Mark Schubert is a graduate (Bachelors in Composition) of the University of Iowa. His principal teacher was Saul Goodman (New York Philharmonic and Juilliard) with whom he studied privately in Palm Beach and New York.
In South Florida since 1982, he has performed with every major group as Principal Timpanist or as Percussionist. Skilled in every style of music from Rock – Jazz – Broadway – Classical – Contemporary – his musical activities also include recording, composing, and arranging. He has performed as soloist with the American Composers Orchestra and the Lake Placid (NY) Sinfonietta.
Mark Schubert‘s special contribution to this edition of Subtropics is Parsons’ Piece by the late composer William Hibbard.
— Gustavo Matamoros, artistic director, Subtropics
Parsons’ Piece was composed during the winter of 1967/68 at the request of William Parsons, percussionist with the Center for New Music, University of Iowa. All indications and instructions in the score are the result of a close collaboration between the composer and the performer, not only during the conceptual stages , but in the rehearsals as well. Parsons’ Piece is in two parts, the first one of which may be performed separately, if desired. Part Two must not be perform without the preceding part.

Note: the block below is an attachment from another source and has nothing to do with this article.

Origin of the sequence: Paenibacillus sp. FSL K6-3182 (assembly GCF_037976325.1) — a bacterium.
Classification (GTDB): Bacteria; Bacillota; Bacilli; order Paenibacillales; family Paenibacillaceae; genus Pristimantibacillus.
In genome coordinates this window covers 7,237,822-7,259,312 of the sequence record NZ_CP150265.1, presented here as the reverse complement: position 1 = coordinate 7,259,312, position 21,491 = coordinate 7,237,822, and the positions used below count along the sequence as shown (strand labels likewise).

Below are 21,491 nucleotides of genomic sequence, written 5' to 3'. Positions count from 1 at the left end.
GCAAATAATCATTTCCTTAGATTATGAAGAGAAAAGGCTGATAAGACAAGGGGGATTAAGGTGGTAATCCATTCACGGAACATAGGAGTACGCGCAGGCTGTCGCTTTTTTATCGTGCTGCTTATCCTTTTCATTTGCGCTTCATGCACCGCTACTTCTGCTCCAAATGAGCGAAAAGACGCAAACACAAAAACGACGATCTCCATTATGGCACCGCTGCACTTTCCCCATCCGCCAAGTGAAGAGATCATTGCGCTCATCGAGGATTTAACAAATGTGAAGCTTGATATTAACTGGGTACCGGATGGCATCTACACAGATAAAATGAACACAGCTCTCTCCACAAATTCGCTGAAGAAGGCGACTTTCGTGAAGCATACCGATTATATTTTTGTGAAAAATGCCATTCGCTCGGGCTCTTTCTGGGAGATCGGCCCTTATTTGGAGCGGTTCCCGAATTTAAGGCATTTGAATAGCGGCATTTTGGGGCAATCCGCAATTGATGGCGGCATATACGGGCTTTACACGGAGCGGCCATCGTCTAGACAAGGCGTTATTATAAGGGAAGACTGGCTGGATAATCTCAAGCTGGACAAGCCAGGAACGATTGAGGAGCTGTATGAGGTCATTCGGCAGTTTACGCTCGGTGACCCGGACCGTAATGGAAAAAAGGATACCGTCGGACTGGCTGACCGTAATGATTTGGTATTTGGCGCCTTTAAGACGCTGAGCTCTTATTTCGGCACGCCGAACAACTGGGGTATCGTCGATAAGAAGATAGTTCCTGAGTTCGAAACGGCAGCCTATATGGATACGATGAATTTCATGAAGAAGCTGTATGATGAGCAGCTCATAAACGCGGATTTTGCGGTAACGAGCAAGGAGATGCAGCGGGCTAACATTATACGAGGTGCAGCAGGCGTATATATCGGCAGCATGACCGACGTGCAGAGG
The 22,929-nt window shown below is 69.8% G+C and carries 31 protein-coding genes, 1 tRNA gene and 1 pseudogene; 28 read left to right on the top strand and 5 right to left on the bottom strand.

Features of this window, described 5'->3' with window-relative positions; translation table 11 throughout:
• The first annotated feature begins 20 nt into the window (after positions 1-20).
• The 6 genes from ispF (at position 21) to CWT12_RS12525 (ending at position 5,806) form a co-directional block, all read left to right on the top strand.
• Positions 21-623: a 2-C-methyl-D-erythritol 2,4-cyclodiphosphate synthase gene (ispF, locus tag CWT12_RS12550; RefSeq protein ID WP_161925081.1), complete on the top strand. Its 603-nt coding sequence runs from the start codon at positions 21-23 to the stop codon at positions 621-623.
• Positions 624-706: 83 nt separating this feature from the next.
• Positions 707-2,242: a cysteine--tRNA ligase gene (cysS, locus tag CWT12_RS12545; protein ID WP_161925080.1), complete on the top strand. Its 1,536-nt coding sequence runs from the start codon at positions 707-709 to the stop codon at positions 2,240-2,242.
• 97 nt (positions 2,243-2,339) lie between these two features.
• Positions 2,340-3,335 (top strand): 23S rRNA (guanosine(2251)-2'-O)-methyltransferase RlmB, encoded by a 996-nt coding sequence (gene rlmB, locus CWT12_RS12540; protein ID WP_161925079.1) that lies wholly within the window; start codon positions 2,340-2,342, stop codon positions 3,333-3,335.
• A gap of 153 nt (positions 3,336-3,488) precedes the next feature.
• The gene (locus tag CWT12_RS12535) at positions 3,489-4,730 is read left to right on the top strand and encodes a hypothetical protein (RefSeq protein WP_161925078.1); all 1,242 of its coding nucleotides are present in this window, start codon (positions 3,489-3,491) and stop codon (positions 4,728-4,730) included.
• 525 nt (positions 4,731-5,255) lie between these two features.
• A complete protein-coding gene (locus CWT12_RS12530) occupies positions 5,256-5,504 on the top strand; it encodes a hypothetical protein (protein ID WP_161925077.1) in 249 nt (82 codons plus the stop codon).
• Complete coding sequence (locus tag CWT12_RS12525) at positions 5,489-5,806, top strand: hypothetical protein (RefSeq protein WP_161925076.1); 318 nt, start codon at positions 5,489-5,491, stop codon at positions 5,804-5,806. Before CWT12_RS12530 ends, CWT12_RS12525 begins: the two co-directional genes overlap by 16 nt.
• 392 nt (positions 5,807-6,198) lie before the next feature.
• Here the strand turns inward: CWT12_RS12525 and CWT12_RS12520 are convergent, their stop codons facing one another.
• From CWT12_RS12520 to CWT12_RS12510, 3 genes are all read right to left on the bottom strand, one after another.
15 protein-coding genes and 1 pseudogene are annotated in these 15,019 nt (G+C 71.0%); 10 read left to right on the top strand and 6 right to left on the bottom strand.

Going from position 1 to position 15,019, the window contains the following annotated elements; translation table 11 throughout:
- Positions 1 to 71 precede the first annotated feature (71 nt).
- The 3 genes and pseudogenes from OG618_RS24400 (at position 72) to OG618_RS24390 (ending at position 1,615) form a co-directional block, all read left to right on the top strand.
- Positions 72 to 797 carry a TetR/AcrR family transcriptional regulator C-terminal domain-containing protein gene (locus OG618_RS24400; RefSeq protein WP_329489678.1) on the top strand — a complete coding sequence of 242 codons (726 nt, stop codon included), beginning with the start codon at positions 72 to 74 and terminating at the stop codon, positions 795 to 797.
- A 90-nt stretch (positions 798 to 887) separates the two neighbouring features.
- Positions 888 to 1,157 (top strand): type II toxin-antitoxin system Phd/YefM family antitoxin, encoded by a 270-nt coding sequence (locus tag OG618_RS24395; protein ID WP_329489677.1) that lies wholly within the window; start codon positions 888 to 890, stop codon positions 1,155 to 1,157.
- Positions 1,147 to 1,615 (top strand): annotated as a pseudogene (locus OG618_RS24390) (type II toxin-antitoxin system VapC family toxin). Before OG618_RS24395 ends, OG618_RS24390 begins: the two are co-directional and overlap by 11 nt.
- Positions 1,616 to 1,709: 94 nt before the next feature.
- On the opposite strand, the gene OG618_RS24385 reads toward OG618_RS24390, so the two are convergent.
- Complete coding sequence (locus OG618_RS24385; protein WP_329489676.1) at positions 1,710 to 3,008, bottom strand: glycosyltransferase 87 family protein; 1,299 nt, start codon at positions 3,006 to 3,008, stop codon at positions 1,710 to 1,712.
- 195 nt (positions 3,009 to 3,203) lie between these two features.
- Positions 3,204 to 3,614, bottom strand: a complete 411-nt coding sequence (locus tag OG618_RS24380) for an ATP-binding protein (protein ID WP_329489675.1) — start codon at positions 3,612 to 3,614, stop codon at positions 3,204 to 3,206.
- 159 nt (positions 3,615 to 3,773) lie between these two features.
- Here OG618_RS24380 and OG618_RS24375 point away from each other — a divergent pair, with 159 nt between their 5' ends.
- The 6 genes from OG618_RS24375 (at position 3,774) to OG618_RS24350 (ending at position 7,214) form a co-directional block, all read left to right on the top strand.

Hibbard wrote more than forty works, including compositions for mixed chamber ensembles, voice, orchestra and solo instruments. His musical compositions employ strict serial techniques with virtuoso instrumental writing, contrapuntal complexity and unique orchestration. His composition Ménage (1974) for soprano, trumpet and violin was selected by the U.S. jury as one of five American works to be submitted for the 1977 ISCM Festival in Bonn, Germany. In 1988 he was honored with the Distinguished Alumnus Award from the New England Conservatory.
William Hibbard died of AIDS in San Francisco at the age of 49 on April 5, 1989.
When asked to describe his music for the Lingua Press Collection II Catalogue, he wrote: “When asked for my views of my own music I freeze. Such requests seek to elicit a verbal – and, it seems to me falsely concrete – grasp to a composer’s sonic abstractions. Personally, I desire to fashion something wrought well. Logic and imagination interact to fertilize and focus those desires so that, in the end, the music itself may say it all.”